The finance ministry had raised an import levy on milk powder by 25 rupees to 88 rupees a kilogram.
Sri Lanka's rulers used to charge as much as 125 rupees from a kilogram of milk powder in bid to get taxes and also give profits to the domestic milk industry where yields are low.
In February taxes were lowered as global milk powder prices spiked. Ironically there is also a state price control on the product, though it is taxes that keep prices higher than the rest of the world.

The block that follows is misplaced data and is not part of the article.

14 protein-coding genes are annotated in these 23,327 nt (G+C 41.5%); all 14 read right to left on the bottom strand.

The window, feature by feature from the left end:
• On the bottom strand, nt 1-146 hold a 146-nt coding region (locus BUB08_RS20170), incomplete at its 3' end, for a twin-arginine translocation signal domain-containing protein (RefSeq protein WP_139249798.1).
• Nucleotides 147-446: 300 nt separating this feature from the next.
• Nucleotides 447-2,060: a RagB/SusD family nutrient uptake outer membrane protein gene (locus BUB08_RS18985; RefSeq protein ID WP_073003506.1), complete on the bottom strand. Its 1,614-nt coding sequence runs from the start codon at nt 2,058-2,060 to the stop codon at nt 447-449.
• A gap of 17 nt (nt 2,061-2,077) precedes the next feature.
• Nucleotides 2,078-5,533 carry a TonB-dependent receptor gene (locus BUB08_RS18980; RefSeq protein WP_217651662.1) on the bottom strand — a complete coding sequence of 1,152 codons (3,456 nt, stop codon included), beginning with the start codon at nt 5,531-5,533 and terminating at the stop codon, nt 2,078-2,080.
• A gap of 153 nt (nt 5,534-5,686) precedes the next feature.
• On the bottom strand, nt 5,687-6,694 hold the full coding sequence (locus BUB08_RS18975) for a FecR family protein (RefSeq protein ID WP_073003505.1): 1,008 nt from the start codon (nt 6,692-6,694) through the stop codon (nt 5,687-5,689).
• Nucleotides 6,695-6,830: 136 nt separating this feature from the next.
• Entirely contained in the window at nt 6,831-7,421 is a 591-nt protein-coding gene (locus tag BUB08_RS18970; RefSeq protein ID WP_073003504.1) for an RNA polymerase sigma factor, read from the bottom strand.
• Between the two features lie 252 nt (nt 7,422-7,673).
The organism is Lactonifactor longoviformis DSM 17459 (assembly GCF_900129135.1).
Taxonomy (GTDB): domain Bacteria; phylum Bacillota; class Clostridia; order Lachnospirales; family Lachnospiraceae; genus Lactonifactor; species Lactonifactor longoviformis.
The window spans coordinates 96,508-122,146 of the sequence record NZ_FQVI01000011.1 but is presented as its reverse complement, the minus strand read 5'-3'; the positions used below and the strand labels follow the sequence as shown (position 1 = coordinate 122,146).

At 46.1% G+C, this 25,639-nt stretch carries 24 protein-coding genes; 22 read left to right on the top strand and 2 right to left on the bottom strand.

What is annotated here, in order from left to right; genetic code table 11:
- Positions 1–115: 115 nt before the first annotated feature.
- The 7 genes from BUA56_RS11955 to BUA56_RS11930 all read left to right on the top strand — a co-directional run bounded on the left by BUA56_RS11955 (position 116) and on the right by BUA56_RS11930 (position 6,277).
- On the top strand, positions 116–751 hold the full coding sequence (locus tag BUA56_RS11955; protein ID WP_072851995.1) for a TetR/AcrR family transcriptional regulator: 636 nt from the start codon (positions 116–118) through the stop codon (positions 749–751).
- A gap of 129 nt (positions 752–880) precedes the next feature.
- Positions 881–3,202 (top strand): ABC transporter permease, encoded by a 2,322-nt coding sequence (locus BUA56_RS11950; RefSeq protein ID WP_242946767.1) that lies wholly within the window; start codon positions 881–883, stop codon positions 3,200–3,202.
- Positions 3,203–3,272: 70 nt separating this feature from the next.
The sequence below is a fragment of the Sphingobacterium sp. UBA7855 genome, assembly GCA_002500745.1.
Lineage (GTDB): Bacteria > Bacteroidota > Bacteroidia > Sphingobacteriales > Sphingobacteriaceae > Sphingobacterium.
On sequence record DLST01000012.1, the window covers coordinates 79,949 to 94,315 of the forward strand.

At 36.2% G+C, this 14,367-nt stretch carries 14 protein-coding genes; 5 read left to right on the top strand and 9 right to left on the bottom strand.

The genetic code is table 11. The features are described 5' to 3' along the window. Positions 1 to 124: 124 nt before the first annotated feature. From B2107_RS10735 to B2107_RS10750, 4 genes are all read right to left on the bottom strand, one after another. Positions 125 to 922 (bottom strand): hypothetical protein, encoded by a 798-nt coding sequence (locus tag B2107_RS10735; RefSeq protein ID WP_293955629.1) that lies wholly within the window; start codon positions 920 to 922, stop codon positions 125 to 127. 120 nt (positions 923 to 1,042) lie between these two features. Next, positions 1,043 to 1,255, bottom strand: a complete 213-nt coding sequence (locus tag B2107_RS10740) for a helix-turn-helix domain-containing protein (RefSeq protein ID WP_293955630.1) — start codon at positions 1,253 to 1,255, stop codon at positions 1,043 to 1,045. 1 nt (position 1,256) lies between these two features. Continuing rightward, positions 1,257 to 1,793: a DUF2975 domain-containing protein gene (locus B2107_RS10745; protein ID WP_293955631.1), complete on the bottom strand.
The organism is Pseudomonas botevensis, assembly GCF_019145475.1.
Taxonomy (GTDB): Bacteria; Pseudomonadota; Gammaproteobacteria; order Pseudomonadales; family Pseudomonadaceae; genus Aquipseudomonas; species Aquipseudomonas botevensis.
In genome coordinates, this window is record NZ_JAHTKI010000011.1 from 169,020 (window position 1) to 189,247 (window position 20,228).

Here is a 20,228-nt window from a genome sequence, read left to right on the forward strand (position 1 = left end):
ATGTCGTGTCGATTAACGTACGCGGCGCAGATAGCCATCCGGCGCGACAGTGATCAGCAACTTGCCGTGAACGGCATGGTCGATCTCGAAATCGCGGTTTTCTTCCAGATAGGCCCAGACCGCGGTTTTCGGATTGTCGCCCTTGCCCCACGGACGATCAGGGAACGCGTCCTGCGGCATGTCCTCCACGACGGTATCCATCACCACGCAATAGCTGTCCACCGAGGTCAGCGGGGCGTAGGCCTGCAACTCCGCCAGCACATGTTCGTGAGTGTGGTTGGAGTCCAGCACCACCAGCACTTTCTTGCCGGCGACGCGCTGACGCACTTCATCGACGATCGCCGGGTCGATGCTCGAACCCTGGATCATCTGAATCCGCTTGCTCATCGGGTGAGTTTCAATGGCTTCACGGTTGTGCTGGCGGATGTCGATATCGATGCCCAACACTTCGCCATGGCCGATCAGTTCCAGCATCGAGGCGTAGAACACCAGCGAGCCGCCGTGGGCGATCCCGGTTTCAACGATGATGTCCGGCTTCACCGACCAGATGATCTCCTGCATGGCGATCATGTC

Sri Lanka's Consumer Affairs Authority at first refused to allow distributors to raise milk powder prices generating a shortage in the market and disrupting supplies, and later allowed a price increase.
Critics say the Consumer Affairs Authority had earlier disrupted the supplies of cement hitting house builders and construction firms and also created a so-called 'black market'. A black market comes up when the state controls prices.